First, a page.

There is, though, a lot of confusion, misuse, and some controversy over the exact definition of this term as applied to an individual’s therianthropy, which should be kept in mind if used to describe one’s personal therianthropy. The definition of a “mental shift” is not well defined, regardless of what definition I have come across, and thus it’s difficult to define what constitutes (in experience beyond words) what is not mental shifting. I won’t be the one to make that call for individuals.
Otherkin: There are two main definitions of this term, and both are provided here so as to denote the prevalence of both definitions being used often. One definition is that otherkin is a general, overarching term for those people who feel they are in part or whole [non-physically] non-human, with one or more non-human otherkin types/aspects (also known as a ‘kintype); this is a category that therians are a subsection of, but it also includes a variety of other non-human creatures, including but not limited to mythical creatures. The other definition is the same except that it is not as generalized of a category and instead only denotes the creatures that are mythical, fantastical, or non-Earth animals.
Phenotype: This term is still in usage by some therians online, as is “wereside”. Phenotype helped move more therians away from the wereside terminology, but the term was eventually decided to be changed into theriotype (or therioside) in order to get away from the misnomer of a phenotype being a biological term about the observable expression of a genetic trait. Theriotype was decided over phenotype because of this on the account that phenotype gives the implication that a therian’s “animal sides/types” are expressed physically in one’s body (in ways beyond behavior and instead with physical appearance, forms, organs, etc. being abnormally like that of the person’s animal-type, rather than human). The continued usage of the term phenotype for a theriotype is not forbidden in general but it is largely unpreferred, as also is the term wereside.
Polywere: A therianthrope who has more than one theriotype/therioside. Some therians dislike this particular term and will use “polytherian” instead or may avoid using either term altogether. It should not be confused with a polymorph/polyshifter (a type of otherkin which, simplistically-speaking, is a ‘kin-type that shifts between many, many types of creatures, organisms, or sometimes non-living things).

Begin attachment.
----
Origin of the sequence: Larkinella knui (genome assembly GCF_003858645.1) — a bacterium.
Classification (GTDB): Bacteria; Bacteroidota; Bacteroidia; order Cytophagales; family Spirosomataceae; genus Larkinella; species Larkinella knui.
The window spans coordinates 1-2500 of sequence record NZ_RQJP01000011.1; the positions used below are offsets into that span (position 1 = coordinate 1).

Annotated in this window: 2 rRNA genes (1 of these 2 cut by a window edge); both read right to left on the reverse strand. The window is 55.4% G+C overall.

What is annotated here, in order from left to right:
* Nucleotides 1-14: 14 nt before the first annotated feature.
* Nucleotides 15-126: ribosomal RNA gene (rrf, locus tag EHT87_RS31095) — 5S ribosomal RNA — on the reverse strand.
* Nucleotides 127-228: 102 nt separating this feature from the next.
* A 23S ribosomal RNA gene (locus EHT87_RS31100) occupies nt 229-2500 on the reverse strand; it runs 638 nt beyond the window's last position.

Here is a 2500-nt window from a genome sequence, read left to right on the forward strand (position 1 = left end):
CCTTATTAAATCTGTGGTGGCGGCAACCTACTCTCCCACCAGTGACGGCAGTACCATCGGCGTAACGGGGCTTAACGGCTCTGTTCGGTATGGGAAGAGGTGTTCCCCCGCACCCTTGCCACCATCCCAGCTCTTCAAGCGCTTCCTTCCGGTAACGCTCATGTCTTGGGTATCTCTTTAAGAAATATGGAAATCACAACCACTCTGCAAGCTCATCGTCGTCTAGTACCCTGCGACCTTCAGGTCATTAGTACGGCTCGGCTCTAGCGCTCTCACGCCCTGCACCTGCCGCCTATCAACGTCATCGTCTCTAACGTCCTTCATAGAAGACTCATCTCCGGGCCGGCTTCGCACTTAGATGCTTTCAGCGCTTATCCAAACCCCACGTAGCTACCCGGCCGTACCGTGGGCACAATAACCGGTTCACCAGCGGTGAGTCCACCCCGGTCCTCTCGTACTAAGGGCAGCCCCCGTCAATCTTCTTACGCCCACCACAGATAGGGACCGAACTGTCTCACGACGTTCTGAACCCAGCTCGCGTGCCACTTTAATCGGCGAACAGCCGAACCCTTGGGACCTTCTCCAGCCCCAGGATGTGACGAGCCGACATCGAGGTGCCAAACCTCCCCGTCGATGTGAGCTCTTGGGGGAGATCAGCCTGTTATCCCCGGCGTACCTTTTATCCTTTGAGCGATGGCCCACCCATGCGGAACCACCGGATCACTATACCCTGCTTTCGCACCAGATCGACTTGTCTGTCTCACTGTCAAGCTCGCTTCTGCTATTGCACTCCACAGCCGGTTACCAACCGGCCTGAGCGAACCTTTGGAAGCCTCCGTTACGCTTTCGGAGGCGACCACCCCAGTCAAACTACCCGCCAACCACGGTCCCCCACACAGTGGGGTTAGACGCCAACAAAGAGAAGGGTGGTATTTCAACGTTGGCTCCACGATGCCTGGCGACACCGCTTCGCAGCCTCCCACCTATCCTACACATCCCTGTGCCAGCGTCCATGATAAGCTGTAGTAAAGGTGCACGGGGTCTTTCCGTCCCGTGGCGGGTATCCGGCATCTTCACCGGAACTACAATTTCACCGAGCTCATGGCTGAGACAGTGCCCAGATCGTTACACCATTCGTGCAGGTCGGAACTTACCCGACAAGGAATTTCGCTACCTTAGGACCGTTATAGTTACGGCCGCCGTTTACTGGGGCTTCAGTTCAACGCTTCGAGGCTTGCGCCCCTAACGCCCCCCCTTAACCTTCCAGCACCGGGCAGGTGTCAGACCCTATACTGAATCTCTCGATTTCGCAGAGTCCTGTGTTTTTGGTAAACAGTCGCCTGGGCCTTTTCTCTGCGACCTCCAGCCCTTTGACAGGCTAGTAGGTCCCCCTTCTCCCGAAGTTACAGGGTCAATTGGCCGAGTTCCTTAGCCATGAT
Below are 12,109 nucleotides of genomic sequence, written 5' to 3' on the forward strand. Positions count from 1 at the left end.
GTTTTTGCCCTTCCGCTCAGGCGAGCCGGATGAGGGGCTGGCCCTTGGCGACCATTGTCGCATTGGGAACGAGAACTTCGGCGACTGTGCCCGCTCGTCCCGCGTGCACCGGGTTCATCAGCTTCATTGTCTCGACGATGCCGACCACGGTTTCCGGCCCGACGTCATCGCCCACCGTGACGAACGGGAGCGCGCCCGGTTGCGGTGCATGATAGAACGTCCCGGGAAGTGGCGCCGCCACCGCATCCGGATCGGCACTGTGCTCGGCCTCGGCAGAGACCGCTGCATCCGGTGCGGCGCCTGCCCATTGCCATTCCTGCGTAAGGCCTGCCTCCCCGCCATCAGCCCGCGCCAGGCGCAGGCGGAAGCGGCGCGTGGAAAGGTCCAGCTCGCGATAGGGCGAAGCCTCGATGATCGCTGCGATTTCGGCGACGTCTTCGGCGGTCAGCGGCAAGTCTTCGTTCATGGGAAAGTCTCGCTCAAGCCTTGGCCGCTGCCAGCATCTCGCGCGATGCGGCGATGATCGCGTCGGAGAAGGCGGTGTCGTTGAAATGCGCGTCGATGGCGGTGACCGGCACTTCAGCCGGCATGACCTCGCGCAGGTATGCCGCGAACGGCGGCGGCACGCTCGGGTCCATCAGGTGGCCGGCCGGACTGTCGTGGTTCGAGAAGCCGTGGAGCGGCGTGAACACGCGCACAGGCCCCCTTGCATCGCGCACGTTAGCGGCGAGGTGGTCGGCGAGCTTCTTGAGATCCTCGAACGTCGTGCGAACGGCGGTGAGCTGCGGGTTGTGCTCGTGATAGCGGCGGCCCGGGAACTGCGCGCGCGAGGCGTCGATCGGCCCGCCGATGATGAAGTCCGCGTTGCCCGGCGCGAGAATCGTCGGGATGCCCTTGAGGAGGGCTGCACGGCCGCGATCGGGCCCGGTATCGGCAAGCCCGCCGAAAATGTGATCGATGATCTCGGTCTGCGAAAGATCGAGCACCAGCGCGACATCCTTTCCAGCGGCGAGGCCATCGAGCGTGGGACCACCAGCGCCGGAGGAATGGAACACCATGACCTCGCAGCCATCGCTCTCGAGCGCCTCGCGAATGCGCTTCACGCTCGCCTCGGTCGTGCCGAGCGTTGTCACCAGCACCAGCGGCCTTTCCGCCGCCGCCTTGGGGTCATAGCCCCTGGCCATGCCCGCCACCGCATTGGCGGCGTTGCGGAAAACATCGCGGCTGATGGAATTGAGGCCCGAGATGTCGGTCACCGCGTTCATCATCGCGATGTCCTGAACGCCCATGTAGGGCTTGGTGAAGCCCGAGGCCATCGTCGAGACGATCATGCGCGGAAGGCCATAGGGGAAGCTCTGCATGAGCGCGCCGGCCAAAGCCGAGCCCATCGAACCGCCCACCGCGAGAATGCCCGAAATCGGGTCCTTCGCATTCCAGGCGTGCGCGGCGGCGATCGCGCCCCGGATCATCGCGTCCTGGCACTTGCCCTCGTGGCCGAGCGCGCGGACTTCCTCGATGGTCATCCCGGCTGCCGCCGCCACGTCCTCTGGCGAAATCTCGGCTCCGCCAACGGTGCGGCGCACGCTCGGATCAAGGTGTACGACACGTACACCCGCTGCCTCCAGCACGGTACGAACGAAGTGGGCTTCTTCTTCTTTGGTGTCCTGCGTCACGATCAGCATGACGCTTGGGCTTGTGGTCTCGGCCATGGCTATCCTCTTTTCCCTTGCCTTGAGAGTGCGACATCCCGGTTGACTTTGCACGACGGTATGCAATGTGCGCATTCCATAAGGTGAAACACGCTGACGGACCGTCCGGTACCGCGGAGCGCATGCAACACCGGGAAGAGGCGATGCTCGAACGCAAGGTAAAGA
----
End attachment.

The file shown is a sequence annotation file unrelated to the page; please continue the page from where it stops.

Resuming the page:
Suntherianthropy: This is a term defined by a single therian to describe his type of therianthropy, though it can and has been appropriately applied to other therians. It is pronounced “soon-therian” and derived from the Greek word “sun” meaning ‘with’, and used to indicate ‘with animal’ as the term suntherian. There’s also a syntherian variation used sometimes because of the two prefixes having the same meaning, though the creator of the term preferred the pronunciation of suntherian (many people, however, prefer the syntherian variation because of the more appropriate prefix). WordWolf, the creator of this term, defined it in 2005 as:
“This is similar to contherianthropy. In fact, it is what is USUALLY meant by contherianthropy.
A SUNTHERIAN is a therian whose therioside (primary or sole therioside) is integrated into his baseline personality.
HOWEVER, that integration does not prevent him/her from having minor fluctuations of mood that feel slightly more animal, or slightly less animal. He/she can feel them both at the same time, human and animal. He/she can NOT m-shift into his/her base theriotype (whether primary or sole.)”
The extent of this term’s definition is not well defined, and as with contherianthropy, deciding what does and does not constitute a mental shift is too subjective of an answer to be written here in a clear, concise definition.
Therianthropy: The state of being a person who is, feels, or believes he/she is in part or whole (non-physically) one or more non-human animals on an integral, personal level.
Wereside: Used as synonymous to “phenotype” or “therioside/theriotype”.